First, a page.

Nick Cave Pens Emotional Open Letter Over Son's Death
A fan’s question to Nick Cave about dealing with loss has resulted in The Bad Seeds frontman to express his own grief over his son.
Cave’s son, Arthur, was just 15 when he fell from a cliff in Ovingdean Gap in the English seaside town of Brighton in 2015.
US fan Cynthia posed the question via Cave’s website, The Red Hand Files, and asked whether Cave ever felt that Arthur was with him or his wife, Susie Bick, and communicating in some way.
"I have experienced the death of my father, my sister, and my first love in the past few years and feel that I have some communication with them, mostly through dreams. They are helping me," she wrote.
Cave thanked the fan for her "beautiful question", saying he did feel his son's presence all the time.
"I feel the presence of my son, all around, but he may not be there. I hear him talk to me, parent me, guide me, though he may not be there," he wrote.
Cave explained that Arthur visits Susie in her sleep, speaks to her and comforts her.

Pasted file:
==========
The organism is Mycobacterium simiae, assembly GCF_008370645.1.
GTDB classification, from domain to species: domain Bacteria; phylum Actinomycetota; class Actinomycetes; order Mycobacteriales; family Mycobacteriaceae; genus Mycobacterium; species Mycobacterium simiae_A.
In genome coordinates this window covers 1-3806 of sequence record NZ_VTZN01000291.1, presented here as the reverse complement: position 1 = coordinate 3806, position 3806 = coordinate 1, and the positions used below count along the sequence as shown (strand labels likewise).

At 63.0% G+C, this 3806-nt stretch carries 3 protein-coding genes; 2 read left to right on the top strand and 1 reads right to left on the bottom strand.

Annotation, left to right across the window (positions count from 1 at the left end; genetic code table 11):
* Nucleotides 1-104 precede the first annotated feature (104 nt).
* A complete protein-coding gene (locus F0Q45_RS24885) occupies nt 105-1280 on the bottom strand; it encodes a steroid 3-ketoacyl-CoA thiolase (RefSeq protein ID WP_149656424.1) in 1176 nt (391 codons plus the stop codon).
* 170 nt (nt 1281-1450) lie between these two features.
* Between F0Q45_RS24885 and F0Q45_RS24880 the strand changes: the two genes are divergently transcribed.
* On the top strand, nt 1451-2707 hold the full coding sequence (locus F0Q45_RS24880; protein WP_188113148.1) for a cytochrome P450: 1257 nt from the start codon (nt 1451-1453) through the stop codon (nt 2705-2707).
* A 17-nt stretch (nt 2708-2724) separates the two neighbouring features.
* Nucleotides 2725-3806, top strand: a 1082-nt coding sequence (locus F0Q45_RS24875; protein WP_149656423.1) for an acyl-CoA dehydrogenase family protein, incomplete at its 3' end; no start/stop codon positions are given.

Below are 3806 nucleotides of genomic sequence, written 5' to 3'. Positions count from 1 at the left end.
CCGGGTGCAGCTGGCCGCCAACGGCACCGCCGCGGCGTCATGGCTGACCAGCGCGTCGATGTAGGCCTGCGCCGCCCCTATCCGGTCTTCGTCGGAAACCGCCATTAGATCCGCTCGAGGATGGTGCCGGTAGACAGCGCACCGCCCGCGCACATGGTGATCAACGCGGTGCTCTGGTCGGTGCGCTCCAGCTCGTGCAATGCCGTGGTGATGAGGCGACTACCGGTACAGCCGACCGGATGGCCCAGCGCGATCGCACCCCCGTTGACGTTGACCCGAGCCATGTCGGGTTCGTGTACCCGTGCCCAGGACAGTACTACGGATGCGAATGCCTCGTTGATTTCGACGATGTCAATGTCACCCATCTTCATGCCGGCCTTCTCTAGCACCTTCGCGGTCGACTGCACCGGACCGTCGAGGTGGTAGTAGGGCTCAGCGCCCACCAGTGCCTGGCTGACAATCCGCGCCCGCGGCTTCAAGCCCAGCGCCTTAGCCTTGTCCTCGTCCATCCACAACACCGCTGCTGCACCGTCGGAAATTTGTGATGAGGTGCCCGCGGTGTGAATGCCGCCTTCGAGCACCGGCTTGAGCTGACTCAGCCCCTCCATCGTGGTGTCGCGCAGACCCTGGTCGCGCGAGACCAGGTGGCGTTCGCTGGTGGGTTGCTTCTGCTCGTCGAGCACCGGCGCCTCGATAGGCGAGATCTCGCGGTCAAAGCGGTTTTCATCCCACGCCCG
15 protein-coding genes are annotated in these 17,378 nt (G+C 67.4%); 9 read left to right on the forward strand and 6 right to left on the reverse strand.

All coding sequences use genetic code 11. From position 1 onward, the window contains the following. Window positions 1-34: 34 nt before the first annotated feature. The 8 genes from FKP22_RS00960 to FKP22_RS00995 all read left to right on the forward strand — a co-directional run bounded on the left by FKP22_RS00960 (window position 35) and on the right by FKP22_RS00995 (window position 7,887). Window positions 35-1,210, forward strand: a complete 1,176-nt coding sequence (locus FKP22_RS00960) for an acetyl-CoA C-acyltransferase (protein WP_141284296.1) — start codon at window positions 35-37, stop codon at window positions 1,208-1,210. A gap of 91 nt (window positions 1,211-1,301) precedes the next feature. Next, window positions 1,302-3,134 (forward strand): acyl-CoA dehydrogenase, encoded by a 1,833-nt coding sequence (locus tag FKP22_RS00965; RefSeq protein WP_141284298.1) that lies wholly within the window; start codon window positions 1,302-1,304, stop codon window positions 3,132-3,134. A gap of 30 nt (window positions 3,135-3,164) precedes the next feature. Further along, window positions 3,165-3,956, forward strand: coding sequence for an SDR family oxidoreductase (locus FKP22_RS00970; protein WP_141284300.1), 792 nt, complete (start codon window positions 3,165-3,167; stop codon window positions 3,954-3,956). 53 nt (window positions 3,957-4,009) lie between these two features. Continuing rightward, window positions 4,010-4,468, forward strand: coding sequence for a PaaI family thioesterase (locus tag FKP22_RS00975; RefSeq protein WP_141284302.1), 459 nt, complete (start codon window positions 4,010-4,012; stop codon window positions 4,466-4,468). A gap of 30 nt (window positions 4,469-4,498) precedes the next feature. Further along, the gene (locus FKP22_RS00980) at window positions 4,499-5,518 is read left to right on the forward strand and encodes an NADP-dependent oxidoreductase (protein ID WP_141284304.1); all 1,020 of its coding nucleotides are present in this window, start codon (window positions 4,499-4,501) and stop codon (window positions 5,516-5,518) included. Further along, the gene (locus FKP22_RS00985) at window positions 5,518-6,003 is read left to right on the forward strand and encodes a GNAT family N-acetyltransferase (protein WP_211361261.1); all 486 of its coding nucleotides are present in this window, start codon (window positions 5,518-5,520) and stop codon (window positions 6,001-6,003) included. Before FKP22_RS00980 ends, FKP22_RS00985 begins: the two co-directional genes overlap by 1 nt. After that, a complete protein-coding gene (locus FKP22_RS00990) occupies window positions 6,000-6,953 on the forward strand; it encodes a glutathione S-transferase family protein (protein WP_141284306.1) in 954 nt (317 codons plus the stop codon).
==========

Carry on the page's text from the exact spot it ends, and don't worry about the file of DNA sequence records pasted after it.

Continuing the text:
He also described grief as a non-negotiable, terrible reminder of the depths of love.
"It seems to me, that if we love, we grieve. That’s the deal. That’s the pact.
"Dread grief trails bright phantoms in its wake. These spirits are ideas, essentially. They are our stunned imaginations reawakening after the calamity."
He said the voices we hear from the dead are willed into existence by our imaginations, which become "spirit guides" that lead mourners out of a dark place.
"We are tiny, trembling clusters of atoms subsumed within grief’s awesome presence," he wrote.
"It occupies the core of our being and extends through our fingers to the limits of the universe. Within that whirling gyre all manner of madnesses exist; ghosts and spirits and dream visitations, and everything else that we, in our anguish, will into existence.
"These are precious gifts that are as valid and as real as we need them to be. They are the spirit guides that lead us out of the darkness."
You can read the full exchange here